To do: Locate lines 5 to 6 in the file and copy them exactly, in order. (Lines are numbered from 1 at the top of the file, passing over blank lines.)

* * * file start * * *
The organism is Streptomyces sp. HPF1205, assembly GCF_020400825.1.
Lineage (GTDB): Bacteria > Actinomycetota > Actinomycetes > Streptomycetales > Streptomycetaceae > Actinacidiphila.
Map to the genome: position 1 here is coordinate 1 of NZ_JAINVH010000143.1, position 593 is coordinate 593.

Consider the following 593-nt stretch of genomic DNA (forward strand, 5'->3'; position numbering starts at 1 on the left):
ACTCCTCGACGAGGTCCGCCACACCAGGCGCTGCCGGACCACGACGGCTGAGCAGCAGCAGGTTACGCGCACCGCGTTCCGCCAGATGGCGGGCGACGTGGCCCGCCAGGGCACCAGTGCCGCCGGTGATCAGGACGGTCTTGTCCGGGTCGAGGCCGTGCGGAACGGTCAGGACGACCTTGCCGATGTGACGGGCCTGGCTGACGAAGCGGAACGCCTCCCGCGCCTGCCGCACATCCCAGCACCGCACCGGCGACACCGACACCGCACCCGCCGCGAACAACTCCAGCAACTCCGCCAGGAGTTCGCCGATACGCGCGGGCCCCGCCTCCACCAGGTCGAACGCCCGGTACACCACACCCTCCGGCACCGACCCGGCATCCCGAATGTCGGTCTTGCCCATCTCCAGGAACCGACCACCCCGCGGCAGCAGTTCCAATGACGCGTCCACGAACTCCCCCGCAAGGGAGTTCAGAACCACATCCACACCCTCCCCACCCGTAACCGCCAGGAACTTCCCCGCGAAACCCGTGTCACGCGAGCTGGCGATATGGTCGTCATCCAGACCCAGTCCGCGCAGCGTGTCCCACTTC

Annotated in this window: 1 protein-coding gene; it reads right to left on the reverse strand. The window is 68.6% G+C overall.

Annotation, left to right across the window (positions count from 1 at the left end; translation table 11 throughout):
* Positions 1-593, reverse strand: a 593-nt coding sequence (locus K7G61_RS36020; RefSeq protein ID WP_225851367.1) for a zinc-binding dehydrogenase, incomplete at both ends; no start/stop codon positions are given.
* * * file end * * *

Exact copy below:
ACTCCTCGACGAGGTCCGCCACACCAGGCGCTGCCGGACCACGACGGCTGAGCAGCAGCAGGTTACGCGCACCGCGTTCCGCCAGATGGCGGGCGACGTGGCCCGCCAGGGCACCAGTGCCGCCGGTGATCAGGACGGTCTTGTCCGGGTCGAGGCCGTGCGGAACGGTCAGGACGACCTTGCCGATGTGACGGGCCTGGCTGACGAAGCGGAACGCCTCCCGCGCCTGCCGCACATCCCAGCACCGCACCGGCGACACCGACACCGCACCCGCCGCGAACAACTCCAGCAACTCCGCCAGGAGTTCGCCGATACGCGCGGGCCCCGCCTCCACCAGGTCGAACGCCCGGTACACCACACCCTCCGGCACCGACCCGGCATCCCGAATGTCGGTCTTGCCCATCTCCAGGAACCGACCACCCCGCGGCAGCAGTTCCAATGACGCGTCCACGAACTCCCCCGCAAGGGAGTTCAGAACCACATCCACACCCTCCCCACCCGTAACCGCCAGGAACTTCCCCGCGAAACCCGTGTCACGCGAGCTGGCGATATGGTCGTCATCCAGACCCAGTCCGCGCAGCGTGTCCCACTTC

Annotated in this window: 1 protein-coding gene; it reads right to left on the reverse strand. The window is 68.6% G+C overall.